Mentor Memories

Mentoring Memories“ My EXCEL Scholars program mentor, Ed Kerns, Clapp Professor of Arts and Humanities, taught me technique and helped me learn to trust my own ability and vision. He has been a huge influence on my art. Working with him gave me the confidence to be an artist and stick with it.”


Self-Employed Professional Artist, Doylestown, Pa.

Mentoring Memories“ In today’s world, processes are everything and, in my experience, the more lateral, the better. I was inspired by quite a few laterals at Lafayette. For example, it always seemed like lateral magic when Arthur Gorman, associate professor of mathematics, related systems of a seemingly incalculable number of components back to an electrical diagram that was solvable. And the passions of Charles Holliday, professor of biology, and Bernard Fried, Kreider Professor Emeritus of Biology, inspired a view into job possibilities in another world. I now torment algae to produce oil and helped design a system to feed the waste to sea monkeys — and it excites me.”


BOYD KING ’88, B.S. Biology and A.B. Engineering
Plant Manager, Hutt Lagoon Production Site, BASF, Perth, Australia

Mentoring Memories“ As a student, I spent a lot of time with Herm Kissiah [former dean of students], resolving issues affecting the student body. I first realized that I might have an aptitude for the bar as a result of those experiences in negotiating fair outcomes. Later, after graduating from law school, I found my first position through Ed Kirby ’58, who ran the public defender’s office in Essex County, N.J.”


A.B. Government and Law
J.D., Seton Hall Law School
U.S. District Court Judge, Trenton, N.J.

Mentoring Memories“Two outstanding influences were Rosie Bukics, Jones Professor of Economics, and Michael Benitez, former director of intercultural development. Dr. Bukics taught me the importance of seizing opportunities and the value of community and networking, both professionally and socially. Finally, she taught me to respect and appreciate the journey to my goals, and to not forget the paths I have traveled. Mr. Benitez encouraged me to be insatiable about obtaining knowledge. He urged me to be true to myself, my heritage, and my ideals. His favorite saying was ‘be proactive, not reactive’ — a mantra I follow today.”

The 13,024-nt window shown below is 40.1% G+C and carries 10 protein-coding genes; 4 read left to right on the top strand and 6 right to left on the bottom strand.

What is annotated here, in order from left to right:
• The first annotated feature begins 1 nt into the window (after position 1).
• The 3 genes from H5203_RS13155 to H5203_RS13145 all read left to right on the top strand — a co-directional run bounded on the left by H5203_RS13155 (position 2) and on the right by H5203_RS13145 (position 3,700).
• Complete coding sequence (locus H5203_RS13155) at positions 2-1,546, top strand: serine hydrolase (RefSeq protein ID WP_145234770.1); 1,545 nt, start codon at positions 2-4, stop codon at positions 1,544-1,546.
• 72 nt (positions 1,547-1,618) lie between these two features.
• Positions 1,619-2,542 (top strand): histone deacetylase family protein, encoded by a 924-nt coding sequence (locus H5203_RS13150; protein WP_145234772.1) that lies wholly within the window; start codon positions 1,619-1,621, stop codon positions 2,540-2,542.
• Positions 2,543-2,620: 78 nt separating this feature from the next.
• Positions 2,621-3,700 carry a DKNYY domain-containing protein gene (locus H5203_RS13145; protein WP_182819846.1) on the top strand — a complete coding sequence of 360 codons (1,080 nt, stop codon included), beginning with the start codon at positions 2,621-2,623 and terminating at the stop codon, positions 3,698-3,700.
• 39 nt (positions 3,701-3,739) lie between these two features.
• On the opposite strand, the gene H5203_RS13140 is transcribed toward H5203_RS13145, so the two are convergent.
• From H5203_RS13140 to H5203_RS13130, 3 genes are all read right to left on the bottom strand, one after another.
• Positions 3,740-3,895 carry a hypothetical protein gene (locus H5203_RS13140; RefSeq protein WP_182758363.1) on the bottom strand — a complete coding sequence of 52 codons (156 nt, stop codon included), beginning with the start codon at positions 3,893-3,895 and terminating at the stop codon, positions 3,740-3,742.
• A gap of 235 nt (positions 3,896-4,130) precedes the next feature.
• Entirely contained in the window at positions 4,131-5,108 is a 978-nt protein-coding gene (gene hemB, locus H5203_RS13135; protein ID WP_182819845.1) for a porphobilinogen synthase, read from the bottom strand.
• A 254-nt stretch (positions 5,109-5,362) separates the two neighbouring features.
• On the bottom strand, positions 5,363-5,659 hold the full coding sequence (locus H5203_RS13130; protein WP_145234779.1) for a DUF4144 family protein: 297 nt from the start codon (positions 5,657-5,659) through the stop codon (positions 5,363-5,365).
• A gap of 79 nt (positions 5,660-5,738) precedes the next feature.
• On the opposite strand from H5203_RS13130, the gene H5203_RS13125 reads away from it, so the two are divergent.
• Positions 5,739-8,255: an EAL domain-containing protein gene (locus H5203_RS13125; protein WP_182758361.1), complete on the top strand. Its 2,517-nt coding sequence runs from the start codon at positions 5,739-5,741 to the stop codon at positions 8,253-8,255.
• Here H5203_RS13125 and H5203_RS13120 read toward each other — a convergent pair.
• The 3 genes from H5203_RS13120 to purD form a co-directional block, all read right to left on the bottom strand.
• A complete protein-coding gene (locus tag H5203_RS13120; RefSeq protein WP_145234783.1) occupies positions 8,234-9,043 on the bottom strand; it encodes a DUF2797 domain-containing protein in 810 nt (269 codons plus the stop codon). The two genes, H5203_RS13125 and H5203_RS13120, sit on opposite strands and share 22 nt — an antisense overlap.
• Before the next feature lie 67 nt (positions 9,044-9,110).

ALBERTO LUNA ’08, A.B. English/Psychology
Fourth-Year Doctoral Candidate, School of
Psychology, University of Arizona

Mentoring Memories“College should not be an ivory tower where you isolate yourself from the world. John McCartney, professor of government and law, helped me to think about politics as a force that required you to act in the world—beyond simply voting. I was fairly involved at Lafayette, as a member of the Association of Black Collegians and volunteering with various organizations, including a soup kitchen and homeless shelter in Easton. I encourage every student at Lafayette to look beyond campus in order to get a full undergraduate experience.”


GINA MARSHALL ARIAS ’93, A.B. International Affairs
M.I.A./M.P.H., Columbia University
Senior Community Partner Coordinator,
Fund for the Public Health in NY,
Bronx Teens Connection, Bronx, N.Y.

Mentoring Memories“What contributed most to my success was the EXCEL Scholars program. It prepared me for graduate research better than any coursework ever could. I completed two projects, the first with Andrew Dougherty, associate professor of physics, on the emergence of dendritic crystal growth, which merged my interests in computer science and physics. Later, I worked with Chun Wai Liew, associate professor of computer science, on improving genetic algorithms to produce the best possible solutions. You only realize how unique this program is when you talk to undergraduates at large universities and hear stories about them struggling to get the attention of faculty.”


MAYANK LAHIRI ’05, B.S. Computer Science
Ph.D., University of Illinois-Chicago
Computer Scientist, Facebook, Palo Alto, Calif.
Co-developer of Stripespotter for biometric animal databases